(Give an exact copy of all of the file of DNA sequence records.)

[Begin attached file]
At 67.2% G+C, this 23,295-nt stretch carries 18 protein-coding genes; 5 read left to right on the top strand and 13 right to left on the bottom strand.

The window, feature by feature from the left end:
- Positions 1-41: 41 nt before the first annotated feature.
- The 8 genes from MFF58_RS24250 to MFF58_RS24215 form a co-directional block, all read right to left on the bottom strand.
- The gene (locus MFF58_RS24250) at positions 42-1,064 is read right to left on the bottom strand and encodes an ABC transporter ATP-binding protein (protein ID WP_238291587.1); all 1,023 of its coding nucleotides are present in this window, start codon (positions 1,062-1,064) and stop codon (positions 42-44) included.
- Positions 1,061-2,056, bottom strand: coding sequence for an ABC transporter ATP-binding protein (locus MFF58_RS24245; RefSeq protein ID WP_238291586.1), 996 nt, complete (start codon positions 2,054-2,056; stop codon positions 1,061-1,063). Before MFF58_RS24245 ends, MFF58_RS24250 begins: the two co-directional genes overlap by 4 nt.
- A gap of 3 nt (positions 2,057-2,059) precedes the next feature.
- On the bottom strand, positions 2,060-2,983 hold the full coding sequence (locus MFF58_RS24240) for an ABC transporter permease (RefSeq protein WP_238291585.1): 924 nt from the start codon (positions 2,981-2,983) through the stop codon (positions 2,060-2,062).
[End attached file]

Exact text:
At 67.2% G+C, this 23,295-nt stretch carries 18 protein-coding genes; 5 read left to right on the top strand and 13 right to left on the bottom strand.

The window, feature by feature from the left end:
- Positions 1-41: 41 nt before the first annotated feature.
- The 8 genes from MFF58_RS24250 to MFF58_RS24215 form a co-directional block, all read right to left on the bottom strand.
- The gene (locus MFF58_RS24250) at positions 42-1,064 is read right to left on the bottom strand and encodes an ABC transporter ATP-binding protein (protein ID WP_238291587.1); all 1,023 of its coding nucleotides are present in this window, start codon (positions 1,062-1,064) and stop codon (positions 42-44) included.
- Positions 1,061-2,056, bottom strand: coding sequence for an ABC transporter ATP-binding protein (locus MFF58_RS24245; RefSeq protein ID WP_238291586.1), 996 nt, complete (start codon positions 2,054-2,056; stop codon positions 1,061-1,063). Before MFF58_RS24245 ends, MFF58_RS24250 begins: the two co-directional genes overlap by 4 nt.
- A gap of 3 nt (positions 2,057-2,059) precedes the next feature.
- On the bottom strand, positions 2,060-2,983 hold the full coding sequence (locus MFF58_RS24240) for an ABC transporter permease (RefSeq protein WP_238291585.1): 924 nt from the start codon (positions 2,981-2,983) through the stop codon (positions 2,060-2,062).